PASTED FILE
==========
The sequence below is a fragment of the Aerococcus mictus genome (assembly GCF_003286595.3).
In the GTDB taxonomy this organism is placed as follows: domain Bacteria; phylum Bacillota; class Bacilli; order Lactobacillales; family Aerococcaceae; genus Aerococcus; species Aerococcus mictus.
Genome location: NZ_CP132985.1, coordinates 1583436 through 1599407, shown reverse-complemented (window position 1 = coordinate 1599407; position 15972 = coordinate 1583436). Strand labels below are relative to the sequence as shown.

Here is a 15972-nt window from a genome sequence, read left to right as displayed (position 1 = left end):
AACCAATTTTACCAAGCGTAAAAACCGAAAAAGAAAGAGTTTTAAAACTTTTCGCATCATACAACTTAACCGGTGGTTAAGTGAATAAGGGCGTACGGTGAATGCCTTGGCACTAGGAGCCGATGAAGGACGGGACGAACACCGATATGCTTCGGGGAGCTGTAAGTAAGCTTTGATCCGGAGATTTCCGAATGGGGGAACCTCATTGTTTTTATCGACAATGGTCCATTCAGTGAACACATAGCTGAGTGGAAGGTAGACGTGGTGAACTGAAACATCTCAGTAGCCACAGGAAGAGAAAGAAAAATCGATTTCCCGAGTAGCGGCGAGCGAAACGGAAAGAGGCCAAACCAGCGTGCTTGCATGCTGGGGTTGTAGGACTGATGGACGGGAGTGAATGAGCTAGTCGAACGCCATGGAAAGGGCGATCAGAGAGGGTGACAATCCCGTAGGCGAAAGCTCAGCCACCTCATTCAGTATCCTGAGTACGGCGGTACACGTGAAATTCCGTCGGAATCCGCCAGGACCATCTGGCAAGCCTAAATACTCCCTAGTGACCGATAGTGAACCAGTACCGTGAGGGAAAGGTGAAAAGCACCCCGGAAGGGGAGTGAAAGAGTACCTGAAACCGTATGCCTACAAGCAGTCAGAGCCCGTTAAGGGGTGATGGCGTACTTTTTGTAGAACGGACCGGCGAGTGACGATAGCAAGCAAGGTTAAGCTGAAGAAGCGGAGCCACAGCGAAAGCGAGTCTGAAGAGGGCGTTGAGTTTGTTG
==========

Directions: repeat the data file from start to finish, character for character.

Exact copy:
The sequence below is a fragment of the Aerococcus mictus genome (assembly GCF_003286595.3).
In the GTDB taxonomy this organism is placed as follows: domain Bacteria; phylum Bacillota; class Bacilli; order Lactobacillales; family Aerococcaceae; genus Aerococcus; species Aerococcus mictus.
Genome location: NZ_CP132985.1, coordinates 1583436 through 1599407, shown reverse-complemented (window position 1 = coordinate 1599407; position 15972 = coordinate 1583436). Strand labels below are relative to the sequence as shown.

Here is a 15972-nt window from a genome sequence, read left to right as displayed (position 1 = left end):
AACCAATTTTACCAAGCGTAAAAACCGAAAAAGAAAGAGTTTTAAAACTTTTCGCATCATACAACTTAACCGGTGGTTAAGTGAATAAGGGCGTACGGTGAATGCCTTGGCACTAGGAGCCGATGAAGGACGGGACGAACACCGATATGCTTCGGGGAGCTGTAAGTAAGCTTTGATCCGGAGATTTCCGAATGGGGGAACCTCATTGTTTTTATCGACAATGGTCCATTCAGTGAACACATAGCTGAGTGGAAGGTAGACGTGGTGAACTGAAACATCTCAGTAGCCACAGGAAGAGAAAGAAAAATCGATTTCCCGAGTAGCGGCGAGCGAAACGGAAAGAGGCCAAACCAGCGTGCTTGCATGCTGGGGTTGTAGGACTGATGGACGGGAGTGAATGAGCTAGTCGAACGCCATGGAAAGGGCGATCAGAGAGGGTGACAATCCCGTAGGCGAAAGCTCAGCCACCTCATTCAGTATCCTGAGTACGGCGGTACACGTGAAATTCCGTCGGAATCCGCCAGGACCATCTGGCAAGCCTAAATACTCCCTAGTGACCGATAGTGAACCAGTACCGTGAGGGAAAGGTGAAAAGCACCCCGGAAGGGGAGTGAAAGAGTACCTGAAACCGTATGCCTACAAGCAGTCAGAGCCCGTTAAGGGGTGATGGCGTACTTTTTGTAGAACGGACCGGCGAGTGACGATAGCAAGCAAGGTTAAGCTGAAGAAGCGGAGCCACAGCGAAAGCGAGTCTGAAGAGGGCGTTGAGTTTGTTG